What happens to your 401(k) when you change jobs? No matter the reason, when you leave your job you have decisions to make, including what to do with your money saved in your employer retirement plan. Understanding your options is a great place to start.
Leave your 401(k).
If your previous employer permits, you may leave your 401(k) account as is, even after you move on. Benefits of doing so may include avoiding any immediate tax consequences and a continued retirement investment strategy. But keep in mind, you won't be able to make any new contributions to this account.
Move your 401(k).
You can continue building your account by rolling over your previous 401(k) to your new 401(k) offered by your new employer, if allowed. This may help prevent any tax hit, and can offer new investment options. Consolidating your 401(k) funds in one place may also be easier to manage.
Rollover your 401(k) to an IRA.
It's your money and you have the option to move it to an IRA. This allows your money to grow on a tax-deferred basis with a wide variety of investment options including stocks, bonds and mutual funds.
Cash out your 401(k).
It's your money, but if you take it out before the age of 59½, you'll owe federal income taxes, plus any applicable state and local taxes. Additionally, you will likely be charged 10% penalty for early withdrawal and reduce the amount you'll want for retirement.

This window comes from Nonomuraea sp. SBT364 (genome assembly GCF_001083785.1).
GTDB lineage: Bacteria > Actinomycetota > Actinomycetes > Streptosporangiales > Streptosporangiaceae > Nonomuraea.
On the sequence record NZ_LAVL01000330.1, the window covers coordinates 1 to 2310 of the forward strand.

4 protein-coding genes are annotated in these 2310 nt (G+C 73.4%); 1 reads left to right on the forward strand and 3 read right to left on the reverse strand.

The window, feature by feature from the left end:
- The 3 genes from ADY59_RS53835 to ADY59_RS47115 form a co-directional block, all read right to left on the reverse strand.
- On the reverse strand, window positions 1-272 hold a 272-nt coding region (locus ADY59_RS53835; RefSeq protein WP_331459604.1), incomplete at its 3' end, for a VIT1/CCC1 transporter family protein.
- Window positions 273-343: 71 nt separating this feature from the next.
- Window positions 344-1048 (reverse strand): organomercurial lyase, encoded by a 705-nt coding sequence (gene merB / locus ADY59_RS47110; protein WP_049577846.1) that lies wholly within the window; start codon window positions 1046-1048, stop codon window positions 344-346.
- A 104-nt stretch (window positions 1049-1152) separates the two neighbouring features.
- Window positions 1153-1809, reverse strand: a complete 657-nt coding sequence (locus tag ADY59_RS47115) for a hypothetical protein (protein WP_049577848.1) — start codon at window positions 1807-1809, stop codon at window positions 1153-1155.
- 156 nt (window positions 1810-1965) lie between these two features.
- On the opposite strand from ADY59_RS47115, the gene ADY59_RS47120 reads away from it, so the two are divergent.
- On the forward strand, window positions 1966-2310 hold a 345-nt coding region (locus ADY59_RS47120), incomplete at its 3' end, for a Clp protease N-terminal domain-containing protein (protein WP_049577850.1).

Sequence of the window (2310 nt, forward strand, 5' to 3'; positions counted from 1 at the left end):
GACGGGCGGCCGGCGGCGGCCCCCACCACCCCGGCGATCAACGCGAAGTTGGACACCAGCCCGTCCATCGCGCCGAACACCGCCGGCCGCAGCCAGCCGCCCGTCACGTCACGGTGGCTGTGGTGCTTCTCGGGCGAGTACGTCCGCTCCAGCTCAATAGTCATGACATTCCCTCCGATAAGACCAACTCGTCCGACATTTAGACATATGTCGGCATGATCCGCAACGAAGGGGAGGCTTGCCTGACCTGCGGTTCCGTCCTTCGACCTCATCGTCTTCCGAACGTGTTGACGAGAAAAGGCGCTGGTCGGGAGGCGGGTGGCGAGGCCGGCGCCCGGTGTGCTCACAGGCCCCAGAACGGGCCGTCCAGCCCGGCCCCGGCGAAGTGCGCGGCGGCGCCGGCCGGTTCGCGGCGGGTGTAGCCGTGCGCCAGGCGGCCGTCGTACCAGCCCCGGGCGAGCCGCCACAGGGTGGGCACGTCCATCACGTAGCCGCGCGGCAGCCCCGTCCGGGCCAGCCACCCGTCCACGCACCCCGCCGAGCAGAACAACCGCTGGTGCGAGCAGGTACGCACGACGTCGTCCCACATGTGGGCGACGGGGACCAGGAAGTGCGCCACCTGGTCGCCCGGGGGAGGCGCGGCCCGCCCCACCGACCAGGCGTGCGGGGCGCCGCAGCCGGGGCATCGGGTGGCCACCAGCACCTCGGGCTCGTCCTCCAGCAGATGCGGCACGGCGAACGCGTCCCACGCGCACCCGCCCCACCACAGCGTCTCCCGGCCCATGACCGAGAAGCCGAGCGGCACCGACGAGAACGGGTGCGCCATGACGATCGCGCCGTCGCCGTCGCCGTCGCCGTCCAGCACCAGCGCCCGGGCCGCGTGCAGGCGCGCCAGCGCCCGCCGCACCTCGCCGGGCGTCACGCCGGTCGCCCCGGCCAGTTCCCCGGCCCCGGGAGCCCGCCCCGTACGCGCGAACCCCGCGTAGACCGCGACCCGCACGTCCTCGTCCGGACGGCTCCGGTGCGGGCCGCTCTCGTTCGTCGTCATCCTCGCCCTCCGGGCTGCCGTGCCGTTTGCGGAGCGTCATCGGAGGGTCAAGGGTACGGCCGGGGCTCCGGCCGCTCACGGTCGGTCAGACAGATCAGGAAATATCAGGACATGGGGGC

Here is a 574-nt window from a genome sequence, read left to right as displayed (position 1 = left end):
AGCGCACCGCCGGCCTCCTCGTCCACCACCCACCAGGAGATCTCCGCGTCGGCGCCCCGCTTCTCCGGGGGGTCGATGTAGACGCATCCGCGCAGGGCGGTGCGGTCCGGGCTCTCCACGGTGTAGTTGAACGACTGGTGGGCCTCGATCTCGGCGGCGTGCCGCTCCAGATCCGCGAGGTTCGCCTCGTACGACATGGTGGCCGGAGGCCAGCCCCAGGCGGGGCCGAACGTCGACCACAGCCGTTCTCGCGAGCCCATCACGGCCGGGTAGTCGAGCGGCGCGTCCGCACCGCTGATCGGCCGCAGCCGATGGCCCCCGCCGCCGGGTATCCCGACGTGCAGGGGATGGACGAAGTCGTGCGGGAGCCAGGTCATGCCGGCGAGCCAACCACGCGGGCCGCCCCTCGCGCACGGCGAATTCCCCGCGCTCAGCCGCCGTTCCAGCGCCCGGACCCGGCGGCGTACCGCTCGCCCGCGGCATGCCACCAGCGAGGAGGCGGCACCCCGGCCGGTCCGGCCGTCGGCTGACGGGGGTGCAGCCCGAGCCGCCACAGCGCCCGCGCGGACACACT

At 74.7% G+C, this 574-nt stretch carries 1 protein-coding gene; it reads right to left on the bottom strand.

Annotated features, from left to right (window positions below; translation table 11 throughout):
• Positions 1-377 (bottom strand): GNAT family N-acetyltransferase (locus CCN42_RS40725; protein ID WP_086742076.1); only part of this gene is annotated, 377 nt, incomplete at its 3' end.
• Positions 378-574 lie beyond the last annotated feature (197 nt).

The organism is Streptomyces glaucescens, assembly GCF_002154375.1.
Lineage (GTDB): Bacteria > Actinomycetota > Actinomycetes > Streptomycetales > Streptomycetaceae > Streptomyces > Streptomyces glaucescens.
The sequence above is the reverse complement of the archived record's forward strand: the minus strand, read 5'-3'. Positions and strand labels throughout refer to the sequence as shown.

Which of these options is right for you? There's not one "right" answer for everyone. You will have to consider several factors, and you'll certainly want to consult your tax professional and financial advisor before making any decision.
Edward Jones, its employees and financial advisors cannot provide tax or legal advice. You should consult your attorney or qualified tax advisor regarding your situation. This content should not be depended upon for other than broadly informational purposes. Specific questions should be referred to a qualified tax professional.